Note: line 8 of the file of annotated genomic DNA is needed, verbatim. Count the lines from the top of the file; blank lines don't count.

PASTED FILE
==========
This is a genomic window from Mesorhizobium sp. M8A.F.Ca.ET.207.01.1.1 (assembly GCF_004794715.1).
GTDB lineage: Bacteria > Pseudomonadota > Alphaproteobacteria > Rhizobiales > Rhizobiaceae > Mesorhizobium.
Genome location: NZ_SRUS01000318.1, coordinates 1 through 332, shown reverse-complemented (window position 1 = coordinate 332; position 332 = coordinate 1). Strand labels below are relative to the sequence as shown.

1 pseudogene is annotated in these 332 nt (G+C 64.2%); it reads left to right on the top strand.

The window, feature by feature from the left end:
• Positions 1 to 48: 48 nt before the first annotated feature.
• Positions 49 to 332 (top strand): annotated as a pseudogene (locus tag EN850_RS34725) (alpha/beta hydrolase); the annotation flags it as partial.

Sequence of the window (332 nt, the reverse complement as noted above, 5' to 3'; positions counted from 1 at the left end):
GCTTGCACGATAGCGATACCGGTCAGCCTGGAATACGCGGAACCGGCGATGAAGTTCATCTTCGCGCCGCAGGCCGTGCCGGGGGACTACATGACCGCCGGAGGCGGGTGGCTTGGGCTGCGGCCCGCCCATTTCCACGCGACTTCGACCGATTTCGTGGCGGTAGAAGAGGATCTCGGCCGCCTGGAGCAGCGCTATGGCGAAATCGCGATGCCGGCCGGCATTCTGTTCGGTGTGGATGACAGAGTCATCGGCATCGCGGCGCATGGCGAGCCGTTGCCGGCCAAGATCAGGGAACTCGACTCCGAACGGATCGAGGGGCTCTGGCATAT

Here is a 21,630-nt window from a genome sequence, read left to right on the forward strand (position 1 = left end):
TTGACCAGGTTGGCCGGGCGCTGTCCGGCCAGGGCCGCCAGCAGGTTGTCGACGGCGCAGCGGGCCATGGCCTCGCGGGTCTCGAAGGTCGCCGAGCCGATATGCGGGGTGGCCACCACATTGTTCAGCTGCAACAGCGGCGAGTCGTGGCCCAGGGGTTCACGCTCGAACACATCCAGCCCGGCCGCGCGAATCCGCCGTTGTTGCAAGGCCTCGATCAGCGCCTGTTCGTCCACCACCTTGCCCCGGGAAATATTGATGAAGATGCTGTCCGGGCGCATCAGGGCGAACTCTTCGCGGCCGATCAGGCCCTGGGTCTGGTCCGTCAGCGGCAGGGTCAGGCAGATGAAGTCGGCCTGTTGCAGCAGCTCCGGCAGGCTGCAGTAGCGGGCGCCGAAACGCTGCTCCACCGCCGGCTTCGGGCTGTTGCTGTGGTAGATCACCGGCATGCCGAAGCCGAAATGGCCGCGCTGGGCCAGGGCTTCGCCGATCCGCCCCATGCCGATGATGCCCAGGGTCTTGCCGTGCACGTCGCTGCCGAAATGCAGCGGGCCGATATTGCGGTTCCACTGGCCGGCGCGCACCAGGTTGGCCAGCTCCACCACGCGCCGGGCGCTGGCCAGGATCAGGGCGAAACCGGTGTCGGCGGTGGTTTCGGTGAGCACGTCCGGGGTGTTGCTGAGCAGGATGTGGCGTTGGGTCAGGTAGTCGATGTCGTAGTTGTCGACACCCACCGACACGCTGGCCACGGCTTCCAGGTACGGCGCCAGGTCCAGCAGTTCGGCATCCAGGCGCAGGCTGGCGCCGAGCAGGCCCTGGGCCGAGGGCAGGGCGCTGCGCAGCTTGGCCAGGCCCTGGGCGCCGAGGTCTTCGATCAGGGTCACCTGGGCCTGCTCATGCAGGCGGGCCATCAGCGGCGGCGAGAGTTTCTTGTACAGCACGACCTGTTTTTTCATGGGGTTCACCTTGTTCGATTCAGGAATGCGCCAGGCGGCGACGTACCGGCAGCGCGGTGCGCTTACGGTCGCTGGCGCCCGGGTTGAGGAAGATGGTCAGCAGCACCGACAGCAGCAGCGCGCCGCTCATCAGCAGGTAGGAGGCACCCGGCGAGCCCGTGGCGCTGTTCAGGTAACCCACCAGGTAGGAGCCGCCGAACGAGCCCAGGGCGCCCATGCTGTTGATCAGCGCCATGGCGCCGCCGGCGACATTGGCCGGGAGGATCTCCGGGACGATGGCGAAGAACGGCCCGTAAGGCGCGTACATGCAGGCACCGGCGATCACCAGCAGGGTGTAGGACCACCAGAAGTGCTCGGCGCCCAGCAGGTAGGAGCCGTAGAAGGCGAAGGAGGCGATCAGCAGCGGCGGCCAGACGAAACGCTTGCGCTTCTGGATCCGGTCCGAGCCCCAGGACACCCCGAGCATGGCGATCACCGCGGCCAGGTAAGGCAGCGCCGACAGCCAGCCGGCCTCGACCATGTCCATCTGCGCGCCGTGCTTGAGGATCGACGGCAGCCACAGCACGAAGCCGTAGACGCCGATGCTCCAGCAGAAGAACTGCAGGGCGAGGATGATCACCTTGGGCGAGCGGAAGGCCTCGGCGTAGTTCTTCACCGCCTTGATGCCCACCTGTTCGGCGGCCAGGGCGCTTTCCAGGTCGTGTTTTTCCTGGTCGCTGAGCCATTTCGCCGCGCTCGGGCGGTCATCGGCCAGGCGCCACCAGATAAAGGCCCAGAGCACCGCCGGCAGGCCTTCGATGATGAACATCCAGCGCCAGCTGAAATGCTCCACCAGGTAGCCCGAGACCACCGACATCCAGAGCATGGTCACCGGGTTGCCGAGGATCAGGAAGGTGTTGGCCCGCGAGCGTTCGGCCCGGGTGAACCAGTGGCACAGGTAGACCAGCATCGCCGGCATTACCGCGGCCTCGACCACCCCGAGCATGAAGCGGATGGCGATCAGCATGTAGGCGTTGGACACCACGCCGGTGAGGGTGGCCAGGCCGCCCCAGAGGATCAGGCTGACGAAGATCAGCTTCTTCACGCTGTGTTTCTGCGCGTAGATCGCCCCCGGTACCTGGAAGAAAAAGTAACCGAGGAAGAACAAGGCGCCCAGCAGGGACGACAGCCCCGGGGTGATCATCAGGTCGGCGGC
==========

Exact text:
Sequence of the window (332 nt, the reverse complement as noted above, 5' to 3'; positions counted from 1 at the left end):